LEGAL NOTICE DIG SAFELY OREGON: The Oregon Utility Notification Center (OUNC) Dig Safely Oregon board is proposing a rate tariff change to take effect July 1, 2010. The OUNC Board is seeking ways to be more cost efficient and control costs for all members when they are dealing with our vendor, One Call Concepts (OCC). To review the proposed changes in our tariff, go to www.digsafelyoregon.com and click on the red button titled, PROPOSED TARIFF CHANGES. If you have comments you may make and submit them while at our website. Your comments regarding our tariff will then be taken under consideration at our June 9, 2010 board meeting. If you would like to attend that meeting and make personal comments, below is the location, date and time of our board meeting. OUNC Board Meeting DATE: June 9, 2010 ADDRESS: 305 NE 102nd Ave., Suite 300 CITY: Portland, OR 97220 TIME: 9 a.m.

1 AT

29931

mo.

42 Month Lease Model ADC-01 SALE PRICE $24,999 MSRP $24,999. Cap Reduction $2,399. Customer Cash Down $2,698.31. Lease Fee $595. Security Deposit $0. Lease End Value 51% $12,897.90. 42 Months, 10,000 Miles Per Year. On Approved Credit. VIN: 363893 Price does not include dealer installed options. See dealer for details. *In lieu of discount.

New 2010 Subaru Legacy 2.5i Premium 1 AT

$

22962

mo.

36 Month Lease Model AAC-02 SALE PRICE $21,749 MSRP $22,384. Cap Reduction $2,399. Customer Cash Down $2,628.62. Lease Fee $595. Security Deposit $0. Lease End Value 58% $12,982.72. 36 Months, 12,000 Miles Per Year. On Approved Credit. VIN: 1244901 Price does not include dealer installed options. See dealer for details. *In lieu of discount.

New 2010 Subaru Forester 2.5X 1 AT

$

22123

mo.

42 Month Lease Model AFA-21 SALE PRICE $20,999 MSRP $21,690. Cap Reduction $2,399. Customer Cash Down $2,620.23. Lease Fee $595. Security Deposit $0. Lease End Value 55% $11,929.50. 42 Months, 10,000 Miles Per Year. On Approved Credit. VIN: 785217 Price does not include dealer installed options. See dealer for details. *In lieu of discount.

CALL 888-701-7019

CLICK SubaruofBend.com VISIT 2060 NE HWY 20 • BEND AT THE OLD DODGE LOT UNDER THE BIG AMERICAN FLAG

Thank you for reading. All photos are for illustration purposes – not actual vehicles. All prices do not include dealer installed options, documentation, registration or title. All vehicles subject to prior sale. All lease payments based on 10,000 miles/year. Prices good through May 17, 2010.


F6 Saturday, May 15, 2010 • THE BULLETIN

To place an ad call Classified • 541-385-5809

2010 JEEP PATRIOT 4X4

J09113 VIN: AD512211 • 1 at this price

2010 DODGE JOURNEY SE

MSRP ...................... $20,175 Smolich Discount ............ $790 Customer Cash ............ $1,500

MSRP ...................... $21,165 Smolich Discount ............ $780 Customer Cash ............ $1,500

MSRP ...................... $19,390 Smolich Discount ......... $1,505 Customer Cash ............ $2,000

SMOLICH SALE PRICE

SMOLICH SALE PRICE

SMOLICH SALE PRICE

17,885

$

D10022 VIN: AT141963 • 1 at this price

18,885

$

Plus $1,000 Bonus Cash when you finance through GMAC

Plus $1,000 Bonus Cash when you finance through GMAC

2010 JEEP GRAND CHEROKEE

2010 DODGE RAM 1500 QUAD CAB 4X4

J09093 VIN: AC102154 • 1 at this price

2010 CHRYSLER PT CRUISER TOURING

C10002 VIN: AT164610 • 1 at this price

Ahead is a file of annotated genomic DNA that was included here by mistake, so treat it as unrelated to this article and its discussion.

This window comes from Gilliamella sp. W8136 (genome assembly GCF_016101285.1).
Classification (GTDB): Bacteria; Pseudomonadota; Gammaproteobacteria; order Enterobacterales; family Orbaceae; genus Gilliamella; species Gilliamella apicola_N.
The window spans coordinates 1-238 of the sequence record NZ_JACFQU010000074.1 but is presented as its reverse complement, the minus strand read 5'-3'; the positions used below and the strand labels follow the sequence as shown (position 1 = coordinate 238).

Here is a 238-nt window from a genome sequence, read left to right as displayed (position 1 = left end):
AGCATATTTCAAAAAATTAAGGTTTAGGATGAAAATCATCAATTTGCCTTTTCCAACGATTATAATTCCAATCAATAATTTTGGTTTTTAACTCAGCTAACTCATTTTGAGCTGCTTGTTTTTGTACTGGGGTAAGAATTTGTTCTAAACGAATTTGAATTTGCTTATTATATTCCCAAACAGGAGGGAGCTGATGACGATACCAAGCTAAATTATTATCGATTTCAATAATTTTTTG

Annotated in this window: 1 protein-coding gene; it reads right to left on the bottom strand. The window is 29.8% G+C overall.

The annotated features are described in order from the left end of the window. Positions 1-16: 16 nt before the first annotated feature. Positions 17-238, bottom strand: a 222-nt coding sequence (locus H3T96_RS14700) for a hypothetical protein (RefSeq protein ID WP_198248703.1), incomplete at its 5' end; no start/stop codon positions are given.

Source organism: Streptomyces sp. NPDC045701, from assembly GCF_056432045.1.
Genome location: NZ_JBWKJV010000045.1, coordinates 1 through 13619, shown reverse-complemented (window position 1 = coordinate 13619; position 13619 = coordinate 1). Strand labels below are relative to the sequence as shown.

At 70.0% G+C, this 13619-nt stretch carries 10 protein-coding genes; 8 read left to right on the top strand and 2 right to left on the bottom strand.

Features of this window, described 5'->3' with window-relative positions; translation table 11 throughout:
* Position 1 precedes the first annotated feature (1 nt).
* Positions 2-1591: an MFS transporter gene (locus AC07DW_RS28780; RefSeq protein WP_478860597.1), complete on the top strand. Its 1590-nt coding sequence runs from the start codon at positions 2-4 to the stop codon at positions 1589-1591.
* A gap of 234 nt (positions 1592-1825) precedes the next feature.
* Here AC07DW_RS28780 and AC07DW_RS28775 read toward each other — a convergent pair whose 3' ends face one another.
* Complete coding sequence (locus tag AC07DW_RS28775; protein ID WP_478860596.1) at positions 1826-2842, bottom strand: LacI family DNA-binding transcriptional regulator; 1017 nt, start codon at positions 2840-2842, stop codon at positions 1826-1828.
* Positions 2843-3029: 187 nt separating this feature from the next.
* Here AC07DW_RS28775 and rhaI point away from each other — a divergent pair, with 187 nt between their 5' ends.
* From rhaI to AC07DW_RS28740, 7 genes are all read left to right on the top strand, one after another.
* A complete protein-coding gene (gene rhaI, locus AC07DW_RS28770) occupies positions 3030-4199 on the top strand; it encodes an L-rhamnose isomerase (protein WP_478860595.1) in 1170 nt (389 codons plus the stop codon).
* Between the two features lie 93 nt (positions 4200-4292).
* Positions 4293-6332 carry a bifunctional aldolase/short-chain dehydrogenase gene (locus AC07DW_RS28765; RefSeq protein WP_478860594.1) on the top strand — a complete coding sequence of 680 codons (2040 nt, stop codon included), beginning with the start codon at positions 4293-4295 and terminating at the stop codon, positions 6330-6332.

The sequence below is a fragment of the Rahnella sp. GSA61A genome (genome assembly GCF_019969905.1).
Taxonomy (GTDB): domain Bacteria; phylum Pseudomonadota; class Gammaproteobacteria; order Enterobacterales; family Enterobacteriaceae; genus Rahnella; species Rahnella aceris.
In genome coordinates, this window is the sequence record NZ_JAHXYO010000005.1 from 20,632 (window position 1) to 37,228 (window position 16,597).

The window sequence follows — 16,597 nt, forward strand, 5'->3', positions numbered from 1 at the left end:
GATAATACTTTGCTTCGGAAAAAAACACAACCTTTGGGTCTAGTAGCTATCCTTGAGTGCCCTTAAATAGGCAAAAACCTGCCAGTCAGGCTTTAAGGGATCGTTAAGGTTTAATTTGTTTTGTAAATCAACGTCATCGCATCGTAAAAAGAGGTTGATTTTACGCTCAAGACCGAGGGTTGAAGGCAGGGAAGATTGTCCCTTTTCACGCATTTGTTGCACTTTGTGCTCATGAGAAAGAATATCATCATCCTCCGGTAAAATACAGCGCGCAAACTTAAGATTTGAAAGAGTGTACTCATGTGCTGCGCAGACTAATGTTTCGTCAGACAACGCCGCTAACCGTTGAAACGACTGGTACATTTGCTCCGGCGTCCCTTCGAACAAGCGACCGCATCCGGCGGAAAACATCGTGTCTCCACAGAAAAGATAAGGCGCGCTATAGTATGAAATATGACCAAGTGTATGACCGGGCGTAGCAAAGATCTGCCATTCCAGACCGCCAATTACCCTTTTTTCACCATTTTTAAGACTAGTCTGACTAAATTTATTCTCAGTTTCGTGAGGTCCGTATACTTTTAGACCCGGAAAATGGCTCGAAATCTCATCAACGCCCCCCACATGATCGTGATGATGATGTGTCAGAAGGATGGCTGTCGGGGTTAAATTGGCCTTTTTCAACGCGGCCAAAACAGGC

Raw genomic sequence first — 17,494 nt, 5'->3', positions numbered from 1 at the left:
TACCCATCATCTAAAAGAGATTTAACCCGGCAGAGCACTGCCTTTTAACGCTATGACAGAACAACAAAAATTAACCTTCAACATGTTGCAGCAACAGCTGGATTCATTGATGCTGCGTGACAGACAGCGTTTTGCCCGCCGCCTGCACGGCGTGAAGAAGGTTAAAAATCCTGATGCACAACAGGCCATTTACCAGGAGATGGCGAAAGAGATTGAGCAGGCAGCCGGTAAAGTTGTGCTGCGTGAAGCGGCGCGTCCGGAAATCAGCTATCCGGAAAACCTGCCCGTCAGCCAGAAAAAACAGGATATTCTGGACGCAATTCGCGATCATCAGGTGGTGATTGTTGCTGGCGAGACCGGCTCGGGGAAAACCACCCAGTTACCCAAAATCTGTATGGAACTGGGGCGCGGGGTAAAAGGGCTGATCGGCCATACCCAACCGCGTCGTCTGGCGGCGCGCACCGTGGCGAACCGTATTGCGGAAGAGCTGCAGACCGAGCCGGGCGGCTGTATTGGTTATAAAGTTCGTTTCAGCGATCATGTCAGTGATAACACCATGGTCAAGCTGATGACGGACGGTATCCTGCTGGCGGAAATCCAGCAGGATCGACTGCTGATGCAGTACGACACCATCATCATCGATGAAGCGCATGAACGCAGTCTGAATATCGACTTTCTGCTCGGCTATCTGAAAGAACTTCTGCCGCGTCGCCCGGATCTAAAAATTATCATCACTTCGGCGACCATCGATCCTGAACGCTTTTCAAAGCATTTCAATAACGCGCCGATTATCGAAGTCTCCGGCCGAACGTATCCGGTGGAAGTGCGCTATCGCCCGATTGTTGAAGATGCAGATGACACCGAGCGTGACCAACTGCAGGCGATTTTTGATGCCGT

15,885

$

2010 CHRYSLER 300C HEMI

MSRP ...................... $33,890 Smolich Discount ......... $2,005 Customer Cash ............ $4,000

MSRP ...................... $31,185 Smolich Discount ......... $2,300 Customer Cash ............ $3,000

MSRP ...................... $39,660 Smolich Discount ......... $1,775 Customer Cash ............ $2,000

SMOLICH SALE PRICE

SMOLICH SALE PRICE

SMOLICH SALE PRICE

27,885

$

Plus $1,000 Bonus Cash when you finance through GMAC

25,885

35,885

$

$ DT10003 VIN: AS157573 • 1 at this price

C09024 VIN: AH126298 • 1 at this price

Plus $1,000 Bonus Cash when you finance through GMAC

Plus $2,000 Bonus Cash when you finance through GMAC

Call us at 541-389-1177 1865 NE Hwy 20 • Bend All sale prices after dealer discounts, factory rebates and applicable incentives. Terms vary. See dealer for details. Limited stock on hand. Manufacturer rebates and incentives subject to change. Art for illustration purposes only. Subject to prior sale. Not responsible for typos. Expires 5/16/2010. On Approved Credit.

SM O L IC H NISSAN

S M O LI C H HY UN DA I

PowertrainLimitedWarranty

Visit us at : www.smolichhyundai.com

VISIT SMOLICHNISSAN.COM

2010 HYUNDAI ELANTRA GLS

NEW 2009 NISSAN CUBE SL

$

$

17,995

159/MO.

VIN: 873949. MSRP $17,710. INITIAL CAP COST $17,159. CASH CAP REDUCTION $1,517.24. CUSTOMER CASH DOWN $1,999. ACQUISITION FEE $700. LEASE END VALUE $11,157.30. 12,000 MILES PER YEAR, 24 MO. LEASE. ON APPROVED CREDIT.

HAS

+DMV

VIN: 126459. MSRP $20,520; Smolich Discount $2,525

NEW 2010 NISSAN ALTIMA Auto, CD, ABS

$

Your Choice

2010 SONATA

19,990

32 MPG

+DMV

$3,000 OFF MSRP (includes rebate)

AND

VIN: 501427. MSRP $23,060; Smolich Discount $1,320; Rebate $1,750

NEW 2010 NISSAN PATHFINDER

VIN: 651584; MSRP $20,720

4x4, 7-Passenger

$

24,995

0% for 72 Mos. - or -

CLASS LEADING

&

CLASS LEADING

(On approved credit)

...HYUNDAI

IT

+DMV VIN: 606588. MSRP $30,530; Smolich Discount $3,035; Rebate $2,500

NEW 2010 NISSAN TITAN CREW CAB

HIGHWAY 2011 SONATA

4x4

$

36 MONTH L E A S E

27,995

VIN: 028011, MSRP $21,050. Initial Cap Cost $21,050. Cash Cap Reduction $2,377.31. Customer Cash Down $2,899.10. Aqc. Fee $595. Lease End Value $12,630. 36 mo. 12,000 Miles per Year. On approved credit.

+DMV VIN: 308521. MSRP $35,635; Smolich Discount $3,640; Rebate $4,000

SMOLICH NISSAN

541- 389 -1178

“ W e m a ke c a r b u y i n g e a s y. ” All vehicles subject to prior sale, tax, title, license & registration fees. All financing, subject to credit approval. Pictures for illustration purposes only. Offers expire Sunday May 16, 2010 at close of business.

“MOST FUEL-EFFICIENT CARMAKER IN AMERICA” -EPA SMO LI C H HY UN D AI 1975 NE Hwy 20 • Be nd

541-749-4025 www.smolichhyundai.com

CENTRAL OREGON’S LARGEST USED SELECTION! 7 Day Exchange Program 3000 Mile/3 Month Powertrain Warranty

SMOLICH Carfax-Vehicle History • Free Rental Car CERTIFIED 105 Point Vehicle Inspection

w w w. s m o l i c h m o t o r s . c o m

Bulletin Daily Paper 05/15/10  

The Bulletin Daily print edition for Saturday May 15, 2010